He Is Risen, an Easter Poem

In the early hours of the morning, 
after the Sabbath had ended, 
a few women walked toward his grave 
to finish matters left unattended. 

They carried spices for anointing, 
to honor custom and tradition.
For he had been quickly laid in the grave
on the day of Preparation. 

So early on Sunday morning, 
even before it was light, 
they approached the tomb of Jesus
to set things back to right. 

The stone, however, was rolled away
and no body lay behind it. 
Was he taken by believers or hid by guards? 
Their concern was how to find him. 

They were startled by an angel,
dressed in white, a splendid vision. 
“Why seek ye the living among the dead?” 
he asked. “He is not here, he is risen.”

Filled with fear and excitement
at what the angel said,
they ran to tell the disciples
that Jesus was not still dead. 

The eleven found the women’s story
understandably hard to believe. 
But Simon Peter ran to the tomb, 
for himself he just had to see. 

The stone was moved, as they said,
and the sheet lay in its place.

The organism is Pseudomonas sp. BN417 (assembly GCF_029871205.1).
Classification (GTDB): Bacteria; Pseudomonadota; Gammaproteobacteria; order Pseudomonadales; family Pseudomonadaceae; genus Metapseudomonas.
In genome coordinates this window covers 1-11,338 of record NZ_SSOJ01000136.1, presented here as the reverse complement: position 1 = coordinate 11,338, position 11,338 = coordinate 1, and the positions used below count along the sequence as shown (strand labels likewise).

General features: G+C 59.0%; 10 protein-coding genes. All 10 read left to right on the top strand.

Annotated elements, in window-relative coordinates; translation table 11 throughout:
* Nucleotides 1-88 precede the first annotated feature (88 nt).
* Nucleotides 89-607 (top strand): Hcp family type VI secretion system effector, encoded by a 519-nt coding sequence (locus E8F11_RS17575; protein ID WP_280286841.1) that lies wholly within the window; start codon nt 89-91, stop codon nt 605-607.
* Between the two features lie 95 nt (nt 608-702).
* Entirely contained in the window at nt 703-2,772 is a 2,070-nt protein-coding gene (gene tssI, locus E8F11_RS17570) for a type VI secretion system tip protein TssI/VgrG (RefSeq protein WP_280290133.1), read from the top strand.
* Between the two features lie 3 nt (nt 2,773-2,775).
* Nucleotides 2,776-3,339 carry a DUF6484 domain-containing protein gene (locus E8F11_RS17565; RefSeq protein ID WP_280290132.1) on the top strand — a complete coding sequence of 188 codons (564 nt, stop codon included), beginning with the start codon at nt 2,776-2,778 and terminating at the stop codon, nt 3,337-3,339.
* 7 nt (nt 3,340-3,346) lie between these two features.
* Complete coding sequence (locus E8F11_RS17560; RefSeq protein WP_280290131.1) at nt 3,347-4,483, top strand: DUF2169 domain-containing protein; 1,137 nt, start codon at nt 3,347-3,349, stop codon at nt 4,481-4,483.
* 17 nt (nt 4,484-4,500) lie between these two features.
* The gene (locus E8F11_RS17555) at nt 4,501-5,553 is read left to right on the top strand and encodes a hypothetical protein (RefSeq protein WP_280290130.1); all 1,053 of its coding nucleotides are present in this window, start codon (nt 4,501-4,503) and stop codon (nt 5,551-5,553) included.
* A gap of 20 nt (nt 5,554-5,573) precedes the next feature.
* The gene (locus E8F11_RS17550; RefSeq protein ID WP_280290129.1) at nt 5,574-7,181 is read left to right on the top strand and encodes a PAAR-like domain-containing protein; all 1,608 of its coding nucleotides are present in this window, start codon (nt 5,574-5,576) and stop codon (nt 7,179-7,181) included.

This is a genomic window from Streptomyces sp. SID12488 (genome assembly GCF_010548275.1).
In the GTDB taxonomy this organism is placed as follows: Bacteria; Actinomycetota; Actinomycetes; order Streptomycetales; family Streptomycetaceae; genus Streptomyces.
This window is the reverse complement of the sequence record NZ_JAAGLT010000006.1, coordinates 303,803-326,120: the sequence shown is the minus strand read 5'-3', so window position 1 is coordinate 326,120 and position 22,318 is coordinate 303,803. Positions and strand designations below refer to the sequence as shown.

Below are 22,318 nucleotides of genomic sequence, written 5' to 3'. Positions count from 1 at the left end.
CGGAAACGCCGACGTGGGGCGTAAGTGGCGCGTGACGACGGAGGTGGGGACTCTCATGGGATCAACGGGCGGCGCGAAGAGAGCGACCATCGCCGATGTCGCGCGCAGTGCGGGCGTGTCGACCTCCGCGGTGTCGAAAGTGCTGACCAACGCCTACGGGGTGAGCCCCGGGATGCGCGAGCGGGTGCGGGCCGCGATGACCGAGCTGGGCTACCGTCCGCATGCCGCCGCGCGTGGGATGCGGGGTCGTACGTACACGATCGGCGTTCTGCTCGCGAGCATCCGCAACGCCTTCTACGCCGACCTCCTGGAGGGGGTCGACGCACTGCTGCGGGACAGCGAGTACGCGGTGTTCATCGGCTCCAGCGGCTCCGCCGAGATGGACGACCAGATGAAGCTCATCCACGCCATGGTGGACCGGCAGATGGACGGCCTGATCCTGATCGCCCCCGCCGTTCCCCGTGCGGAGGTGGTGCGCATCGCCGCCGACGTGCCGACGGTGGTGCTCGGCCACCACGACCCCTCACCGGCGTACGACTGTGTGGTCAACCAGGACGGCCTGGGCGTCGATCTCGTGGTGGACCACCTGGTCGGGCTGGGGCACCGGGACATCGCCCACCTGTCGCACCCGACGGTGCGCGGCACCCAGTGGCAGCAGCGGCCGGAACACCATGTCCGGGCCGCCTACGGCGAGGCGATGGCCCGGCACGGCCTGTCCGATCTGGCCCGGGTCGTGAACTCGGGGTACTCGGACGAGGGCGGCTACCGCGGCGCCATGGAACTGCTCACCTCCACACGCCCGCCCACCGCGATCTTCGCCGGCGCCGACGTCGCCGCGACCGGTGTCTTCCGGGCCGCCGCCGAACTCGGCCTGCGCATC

But the napkin was to the side neatly folded,
that had covered Jesus’ face. 

Peter saw the empty tomb,
Jesus’ body was gone for sure. 
That didn’t mean he was alive.
Seeing is one thing; faith required more. 

Mary Magdalene met Jesus, 
and two believers on the road spoke with him. 
Finally the eleven were in a closed room,
When Jesus did not enter but appeared to them. 

It would take time for them to understand
all that Jesus had taught them.
His most important work was on the cross, 
and by his blood he bought them. 

The crucifixion, resurrection,
Great commission and ascension;
it seems like an awful lot
for a few lines of poetry to mention. 

So here’s a thought, perhaps a challenge, 
instead of letting your mind sit idle: 
this story of Jesus and many others
are all right there inside your Bible.

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